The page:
[] is not identical to [] [duplicate]

I was asked to write a function sortByFoo in Javascript that would react correctly to this test :

// Does not crash on an empty array
console.log(sortByFoo([]) === []);

But I've tried something :

[] === [];
>> false

Just so I can be sure, such a test would always fail, no matter the sortByFoo function, wouldn't it ? But I'd like to have an explanation on why this happens. Why [] isn't identical/equal to [] ?

Please forgive my approximate english, it is not my native language :p



If you look at the specification for javascript/ecmascript, particularly section 11.9.6, you will see how comparisons with === are performed.

The Strict Equality Comparison Algorithm

The comparison x === y, where x and y are values, produces true or false. Such a comparison is performed as follows:

  1. If Type(x) is different from Type(y), return false.
  2. If Type(x) is Undefined, return true.
  3. If Type(x) is Null, return true.
  4. If Type(x) is Number, then
    • If x is NaN, return false.
    • If y is NaN, return false.
    • If x is the same Number value as y, return true.
    • If x is +0 and y is ?0, return true.
    • If x is ?0 and y is +0, return true.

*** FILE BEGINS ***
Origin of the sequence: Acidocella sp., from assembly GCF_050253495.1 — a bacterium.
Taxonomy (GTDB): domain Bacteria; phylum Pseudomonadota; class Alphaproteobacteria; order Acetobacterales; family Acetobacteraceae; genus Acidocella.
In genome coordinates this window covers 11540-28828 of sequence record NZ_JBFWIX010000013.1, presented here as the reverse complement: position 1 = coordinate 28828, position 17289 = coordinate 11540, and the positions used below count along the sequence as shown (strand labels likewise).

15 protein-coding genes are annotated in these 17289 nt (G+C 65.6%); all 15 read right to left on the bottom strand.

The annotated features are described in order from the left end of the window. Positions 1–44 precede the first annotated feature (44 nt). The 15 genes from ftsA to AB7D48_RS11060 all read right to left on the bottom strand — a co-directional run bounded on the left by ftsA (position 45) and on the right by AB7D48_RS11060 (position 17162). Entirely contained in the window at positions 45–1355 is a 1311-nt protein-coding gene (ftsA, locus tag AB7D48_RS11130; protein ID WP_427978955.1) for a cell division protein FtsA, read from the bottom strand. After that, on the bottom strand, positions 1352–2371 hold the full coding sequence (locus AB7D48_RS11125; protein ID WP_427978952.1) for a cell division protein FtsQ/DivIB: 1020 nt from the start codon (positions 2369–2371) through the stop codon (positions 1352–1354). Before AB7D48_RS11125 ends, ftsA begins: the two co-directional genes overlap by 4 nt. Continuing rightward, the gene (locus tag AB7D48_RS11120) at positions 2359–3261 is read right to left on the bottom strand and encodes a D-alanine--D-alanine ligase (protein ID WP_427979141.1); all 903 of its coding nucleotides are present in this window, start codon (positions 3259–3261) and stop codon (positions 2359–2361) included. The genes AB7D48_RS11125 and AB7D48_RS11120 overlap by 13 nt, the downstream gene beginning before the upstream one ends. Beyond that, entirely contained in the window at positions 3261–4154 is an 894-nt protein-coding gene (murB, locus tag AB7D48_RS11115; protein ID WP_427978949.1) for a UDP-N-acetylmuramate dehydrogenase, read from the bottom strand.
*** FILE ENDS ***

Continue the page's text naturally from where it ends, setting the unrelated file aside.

• Return false.
  5. If Type(x) is String, then return true if x and y are exactly the same sequence of characters (same length and same characters in corresponding positions); otherwise, return false.
  6. If Type(x) is Boolean, return true if x and y are both true or both false; otherwise, return false.
  7. Return true if x and y refer to the same object. Otherwise, return false.

Since your arrays go all the way down to the seventh step they will have to be the same object, not just two identical objects. The same goes for the regular equality operator (==).


Because every time you write [] you are calling array's constructor.

[] is the same as new Array(), and in Javascript new objects compared with equals method are different. See the reference, it is the same as new Object() when using {}.


When you do [] === [] you're comparing references and not values (or deep comparison by values).

Take a look at this solution for javascript array comparison: Comparing two arrays in Javascript


Yes, you are correct that two array literals are never equal. That's because they are references to two separate instances of arrays.

The code to describe the test should be written:

var arr = [];
var result = sortByFoo(arr);
console.log(result === arr && result.length == 0);

Checking that the reference returned by the function is the same that was sent in, and that the array is still empty, ensures that the function returned the same array unchanged.


Recent Questions

Top Questions

Home Tags Terms of Service Privacy Policy DMCA Contact Us Javascript

©2020 All rights reserved.